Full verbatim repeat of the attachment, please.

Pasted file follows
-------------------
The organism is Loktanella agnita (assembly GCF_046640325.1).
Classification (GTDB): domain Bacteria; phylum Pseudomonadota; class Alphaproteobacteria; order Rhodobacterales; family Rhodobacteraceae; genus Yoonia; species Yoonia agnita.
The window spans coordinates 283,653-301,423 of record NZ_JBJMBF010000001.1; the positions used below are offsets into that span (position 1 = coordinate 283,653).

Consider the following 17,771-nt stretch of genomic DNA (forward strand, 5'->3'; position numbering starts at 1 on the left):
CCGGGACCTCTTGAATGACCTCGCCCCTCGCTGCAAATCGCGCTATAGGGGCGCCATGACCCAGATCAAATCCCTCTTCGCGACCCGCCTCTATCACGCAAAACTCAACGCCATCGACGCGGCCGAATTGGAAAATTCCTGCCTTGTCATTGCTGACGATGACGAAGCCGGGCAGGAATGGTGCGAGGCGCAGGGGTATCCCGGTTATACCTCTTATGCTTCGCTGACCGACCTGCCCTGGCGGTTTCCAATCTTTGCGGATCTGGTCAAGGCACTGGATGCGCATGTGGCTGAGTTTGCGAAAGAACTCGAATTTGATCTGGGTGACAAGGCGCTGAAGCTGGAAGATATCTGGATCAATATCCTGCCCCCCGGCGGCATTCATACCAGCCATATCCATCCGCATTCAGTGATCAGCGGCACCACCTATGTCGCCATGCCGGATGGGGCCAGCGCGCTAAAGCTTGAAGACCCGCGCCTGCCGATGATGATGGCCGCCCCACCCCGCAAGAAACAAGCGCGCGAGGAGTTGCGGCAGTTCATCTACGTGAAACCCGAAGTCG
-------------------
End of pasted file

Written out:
The organism is Loktanella agnita (assembly GCF_046640325.1).
Classification (GTDB): domain Bacteria; phylum Pseudomonadota; class Alphaproteobacteria; order Rhodobacterales; family Rhodobacteraceae; genus Yoonia; species Yoonia agnita.
The window spans coordinates 283,653-301,423 of record NZ_JBJMBF010000001.1; the positions used below are offsets into that span (position 1 = coordinate 283,653).

Consider the following 17,771-nt stretch of genomic DNA (forward strand, 5'->3'; position numbering starts at 1 on the left):
CCGGGACCTCTTGAATGACCTCGCCCCTCGCTGCAAATCGCGCTATAGGGGCGCCATGACCCAGATCAAATCCCTCTTCGCGACCCGCCTCTATCACGCAAAACTCAACGCCATCGACGCGGCCGAATTGGAAAATTCCTGCCTTGTCATTGCTGACGATGACGAAGCCGGGCAGGAATGGTGCGAGGCGCAGGGGTATCCCGGTTATACCTCTTATGCTTCGCTGACCGACCTGCCCTGGCGGTTTCCAATCTTTGCGGATCTGGTCAAGGCACTGGATGCGCATGTGGCTGAGTTTGCGAAAGAACTCGAATTTGATCTGGGTGACAAGGCGCTGAAGCTGGAAGATATCTGGATCAATATCCTGCCCCCCGGCGGCATTCATACCAGCCATATCCATCCGCATTCAGTGATCAGCGGCACCACCTATGTCGCCATGCCGGATGGGGCCAGCGCGCTAAAGCTTGAAGACCCGCGCCTGCCGATGATGATGGCCGCCCCACCCCGCAAGAAACAAGCGCGCGAGGAGTTGCGGCAGTTCATCTACGTGAAACCCGAAGTCG